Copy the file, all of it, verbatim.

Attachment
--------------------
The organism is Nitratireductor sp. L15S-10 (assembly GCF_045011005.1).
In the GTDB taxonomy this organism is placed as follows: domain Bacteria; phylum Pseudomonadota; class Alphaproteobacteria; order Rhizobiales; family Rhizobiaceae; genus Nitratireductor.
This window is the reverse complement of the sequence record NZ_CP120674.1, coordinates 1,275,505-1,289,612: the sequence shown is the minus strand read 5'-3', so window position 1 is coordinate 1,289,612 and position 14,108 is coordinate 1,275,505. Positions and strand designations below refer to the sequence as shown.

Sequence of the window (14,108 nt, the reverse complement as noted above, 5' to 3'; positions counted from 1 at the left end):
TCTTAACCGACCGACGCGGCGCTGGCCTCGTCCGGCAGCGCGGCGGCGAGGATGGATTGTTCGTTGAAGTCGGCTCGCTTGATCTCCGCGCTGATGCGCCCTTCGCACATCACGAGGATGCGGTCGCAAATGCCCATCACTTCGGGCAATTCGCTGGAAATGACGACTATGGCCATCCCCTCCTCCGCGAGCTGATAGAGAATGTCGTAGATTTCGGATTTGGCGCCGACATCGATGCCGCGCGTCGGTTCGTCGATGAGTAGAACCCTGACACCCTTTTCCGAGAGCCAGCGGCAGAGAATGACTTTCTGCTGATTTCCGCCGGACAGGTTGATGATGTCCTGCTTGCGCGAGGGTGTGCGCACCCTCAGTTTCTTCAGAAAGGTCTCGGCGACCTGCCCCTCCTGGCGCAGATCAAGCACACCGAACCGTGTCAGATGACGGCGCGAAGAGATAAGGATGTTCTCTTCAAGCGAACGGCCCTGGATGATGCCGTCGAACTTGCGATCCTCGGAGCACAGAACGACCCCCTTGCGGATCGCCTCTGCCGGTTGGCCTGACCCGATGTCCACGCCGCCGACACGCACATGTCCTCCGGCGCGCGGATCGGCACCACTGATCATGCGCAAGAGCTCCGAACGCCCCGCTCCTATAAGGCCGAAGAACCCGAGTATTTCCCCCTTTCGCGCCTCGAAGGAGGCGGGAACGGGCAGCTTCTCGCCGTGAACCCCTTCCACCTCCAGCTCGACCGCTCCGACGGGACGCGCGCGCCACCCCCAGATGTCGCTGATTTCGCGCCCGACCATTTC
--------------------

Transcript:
The organism is Nitratireductor sp. L15S-10 (assembly GCF_045011005.1).
In the GTDB taxonomy this organism is placed as follows: domain Bacteria; phylum Pseudomonadota; class Alphaproteobacteria; order Rhizobiales; family Rhizobiaceae; genus Nitratireductor.
This window is the reverse complement of the sequence record NZ_CP120674.1, coordinates 1,275,505-1,289,612: the sequence shown is the minus strand read 5'-3', so window position 1 is coordinate 1,289,612 and position 14,108 is coordinate 1,275,505. Positions and strand designations below refer to the sequence as shown.

Sequence of the window (14,108 nt, the reverse complement as noted above, 5' to 3'; positions counted from 1 at the left end):
TCTTAACCGACCGACGCGGCGCTGGCCTCGTCCGGCAGCGCGGCGGCGAGGATGGATTGTTCGTTGAAGTCGGCTCGCTTGATCTCCGCGCTGATGCGCCCTTCGCACATCACGAGGATGCGGTCGCAAATGCCCATCACTTCGGGCAATTCGCTGGAAATGACGACTATGGCCATCCCCTCCTCCGCGAGCTGATAGAGAATGTCGTAGATTTCGGATTTGGCGCCGACATCGATGCCGCGCGTCGGTTCGTCGATGAGTAGAACCCTGACACCCTTTTCCGAGAGCCAGCGGCAGAGAATGACTTTCTGCTGATTTCCGCCGGACAGGTTGATGATGTCCTGCTTGCGCGAGGGTGTGCGCACCCTCAGTTTCTTCAGAAAGGTCTCGGCGACCTGCCCCTCCTGGCGCAGATCAAGCACACCGAACCGTGTCAGATGACGGCGCGAAGAGATAAGGATGTTCTCTTCAAGCGAACGGCCCTGGATGATGCCGTCGAACTTGCGATCCTCGGAGCACAGAACGACCCCCTTGCGGATCGCCTCTGCCGGTTGGCCTGACCCGATGTCCACGCCGCCGACACGCACATGTCCTCCGGCGCGCGGATCGGCACCACTGATCATGCGCAAGAGCTCCGAACGCCCCGCTCCTATAAGGCCGAAGAACCCGAGTATTTCCCCCTTTCGCGCCTCGAAGGAGGCGGGAACGGGCAGCTTCTCGCCGTGAACCCCTTCCACCTCCAGCTCGACCGCTCCGACGGGACGCGCGCGCCACCCCCAGATGTCGCTGATTTCGCGCCCGACCATTTC